We expect to experience hotter and more humid heat waves and less frequent but more intense rainfall.

The science and why it matters:

  • In the next 40 years, global temperatures could increase twice as fast as they have in the last 40 years; Southern California temperature increases will likely follow this trend.1
  • We expect to experience more days of extreme high temperatures each year, and heat waves could be longer and more humid with less cooling at night.
  • We expect to experience less frequent but more intense rainstorms, with heavy flood events like that of December 2010 in Mission Valley becoming more common.

A word from the scientists

"Actions we take now to reduce emissions of heat-trapping gases can slow warming in 2050 and beyond. In fact, what leaders at all levels decide to do in coming years will determine the climate and quality of life that our children and grandchildren inherit."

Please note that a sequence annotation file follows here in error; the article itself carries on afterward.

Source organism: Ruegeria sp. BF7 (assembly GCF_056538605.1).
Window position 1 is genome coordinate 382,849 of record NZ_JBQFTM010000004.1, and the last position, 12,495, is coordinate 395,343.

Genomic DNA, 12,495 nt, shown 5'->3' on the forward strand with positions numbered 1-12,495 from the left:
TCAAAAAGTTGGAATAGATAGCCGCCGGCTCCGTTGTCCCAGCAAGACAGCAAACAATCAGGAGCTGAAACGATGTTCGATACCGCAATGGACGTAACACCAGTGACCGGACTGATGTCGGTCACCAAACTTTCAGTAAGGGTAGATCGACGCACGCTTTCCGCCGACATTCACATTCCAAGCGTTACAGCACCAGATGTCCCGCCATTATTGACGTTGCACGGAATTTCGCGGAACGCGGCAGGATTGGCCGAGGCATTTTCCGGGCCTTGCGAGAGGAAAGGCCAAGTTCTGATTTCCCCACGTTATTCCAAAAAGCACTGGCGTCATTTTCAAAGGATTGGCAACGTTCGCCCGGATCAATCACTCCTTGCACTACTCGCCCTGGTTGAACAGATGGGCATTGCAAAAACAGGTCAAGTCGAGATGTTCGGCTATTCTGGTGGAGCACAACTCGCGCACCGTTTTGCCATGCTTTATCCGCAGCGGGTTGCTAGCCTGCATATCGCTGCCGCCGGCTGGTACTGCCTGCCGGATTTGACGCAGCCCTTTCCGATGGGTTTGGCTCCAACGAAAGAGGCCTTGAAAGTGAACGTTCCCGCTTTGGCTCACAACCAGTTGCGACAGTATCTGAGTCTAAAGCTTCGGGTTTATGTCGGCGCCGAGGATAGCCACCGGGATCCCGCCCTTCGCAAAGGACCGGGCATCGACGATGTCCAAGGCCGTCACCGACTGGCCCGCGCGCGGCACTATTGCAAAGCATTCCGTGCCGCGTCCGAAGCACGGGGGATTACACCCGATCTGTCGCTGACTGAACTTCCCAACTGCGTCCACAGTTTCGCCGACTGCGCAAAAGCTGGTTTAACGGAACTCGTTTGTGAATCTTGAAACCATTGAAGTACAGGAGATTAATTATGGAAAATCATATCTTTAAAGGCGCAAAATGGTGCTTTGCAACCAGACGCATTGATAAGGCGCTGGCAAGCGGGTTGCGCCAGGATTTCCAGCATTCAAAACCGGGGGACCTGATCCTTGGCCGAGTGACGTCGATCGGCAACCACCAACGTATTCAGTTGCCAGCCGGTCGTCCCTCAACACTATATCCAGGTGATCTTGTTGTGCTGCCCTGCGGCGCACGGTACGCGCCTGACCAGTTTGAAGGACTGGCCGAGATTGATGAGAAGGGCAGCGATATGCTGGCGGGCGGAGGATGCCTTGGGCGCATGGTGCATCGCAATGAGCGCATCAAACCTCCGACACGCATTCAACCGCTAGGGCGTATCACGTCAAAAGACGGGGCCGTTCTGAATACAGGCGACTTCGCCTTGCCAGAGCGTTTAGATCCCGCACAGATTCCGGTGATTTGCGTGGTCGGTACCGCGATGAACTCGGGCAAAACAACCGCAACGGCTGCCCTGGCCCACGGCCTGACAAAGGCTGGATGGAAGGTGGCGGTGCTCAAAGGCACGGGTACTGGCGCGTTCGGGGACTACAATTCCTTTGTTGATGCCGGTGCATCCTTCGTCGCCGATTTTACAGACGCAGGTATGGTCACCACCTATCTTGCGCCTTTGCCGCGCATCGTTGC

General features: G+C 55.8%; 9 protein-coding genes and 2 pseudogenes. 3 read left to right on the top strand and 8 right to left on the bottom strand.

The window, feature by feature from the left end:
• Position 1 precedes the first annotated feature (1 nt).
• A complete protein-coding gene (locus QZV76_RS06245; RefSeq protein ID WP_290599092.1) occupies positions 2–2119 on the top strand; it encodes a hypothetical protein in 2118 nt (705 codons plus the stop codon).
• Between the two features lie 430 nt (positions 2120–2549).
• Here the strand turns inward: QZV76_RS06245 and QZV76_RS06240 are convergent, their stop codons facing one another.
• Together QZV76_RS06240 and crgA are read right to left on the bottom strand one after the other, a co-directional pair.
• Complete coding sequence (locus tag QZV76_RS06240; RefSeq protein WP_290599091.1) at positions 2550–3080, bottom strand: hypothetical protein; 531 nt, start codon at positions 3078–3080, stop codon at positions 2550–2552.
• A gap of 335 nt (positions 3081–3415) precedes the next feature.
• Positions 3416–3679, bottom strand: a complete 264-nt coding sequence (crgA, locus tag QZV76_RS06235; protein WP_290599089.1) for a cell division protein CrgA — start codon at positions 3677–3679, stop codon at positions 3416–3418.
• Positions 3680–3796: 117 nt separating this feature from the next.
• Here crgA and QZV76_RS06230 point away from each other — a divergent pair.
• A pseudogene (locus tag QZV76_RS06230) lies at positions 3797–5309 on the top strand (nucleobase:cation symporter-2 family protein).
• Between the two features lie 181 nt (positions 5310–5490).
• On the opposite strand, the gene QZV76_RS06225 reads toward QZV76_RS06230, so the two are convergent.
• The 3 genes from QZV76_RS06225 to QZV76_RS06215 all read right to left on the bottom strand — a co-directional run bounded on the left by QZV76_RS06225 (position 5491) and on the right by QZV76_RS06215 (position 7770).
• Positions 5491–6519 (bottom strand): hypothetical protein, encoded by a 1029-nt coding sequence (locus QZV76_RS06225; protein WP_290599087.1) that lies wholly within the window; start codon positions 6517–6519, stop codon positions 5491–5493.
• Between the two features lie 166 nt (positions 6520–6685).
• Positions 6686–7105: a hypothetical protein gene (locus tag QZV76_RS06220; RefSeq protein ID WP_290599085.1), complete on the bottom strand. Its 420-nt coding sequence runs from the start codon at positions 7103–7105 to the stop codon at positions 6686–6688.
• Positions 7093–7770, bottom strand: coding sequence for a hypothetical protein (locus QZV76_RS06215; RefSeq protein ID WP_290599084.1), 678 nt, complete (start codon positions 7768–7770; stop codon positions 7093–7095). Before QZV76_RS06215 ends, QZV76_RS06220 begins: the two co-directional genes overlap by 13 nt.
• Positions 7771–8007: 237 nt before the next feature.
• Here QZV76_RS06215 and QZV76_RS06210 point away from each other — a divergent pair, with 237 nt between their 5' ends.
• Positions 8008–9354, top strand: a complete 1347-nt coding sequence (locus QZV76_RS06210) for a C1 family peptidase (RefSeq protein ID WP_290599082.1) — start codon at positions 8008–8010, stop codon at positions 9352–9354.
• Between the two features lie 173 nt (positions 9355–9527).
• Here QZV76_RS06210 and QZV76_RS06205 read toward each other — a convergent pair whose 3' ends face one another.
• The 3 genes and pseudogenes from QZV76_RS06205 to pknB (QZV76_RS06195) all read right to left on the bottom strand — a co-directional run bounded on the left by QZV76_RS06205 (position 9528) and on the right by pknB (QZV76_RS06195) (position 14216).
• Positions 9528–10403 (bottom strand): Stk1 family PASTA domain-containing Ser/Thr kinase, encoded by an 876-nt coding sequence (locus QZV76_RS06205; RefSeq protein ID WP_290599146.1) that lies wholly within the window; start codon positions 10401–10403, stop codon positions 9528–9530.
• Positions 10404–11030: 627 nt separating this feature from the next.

Margaret Leinen, PhD

Director, Scripps Institution of Oceanography, UC San Diego

Margaret Leinen

Temperature Infographic

Local changes in temperature and precipitation

In 2013, temperatures were 1.7°F above the historical average. By 2050, we expect to be 4.8°F warmer.1

By 2050, we also expect 16% fewer rainy days but 8% more rainfall during the biggest rainstorms.2

1. Analysis of CMIP5 (IPCC4) coupled global climate model historical and RCP8.5 simulations by the Scripps Institution of Oceanography (led by D. Cayan and S. Gershunov).

2. Higbee, Melissa, Daniel Cayan, Sam Iacobellis, Mary Tyree. 2014. Report from San Diego Hazard Mitigation Plan Update Training Workshop #1: Climate Change and Hazards in San Diego. ICLEI-Local Governments for Sustainability.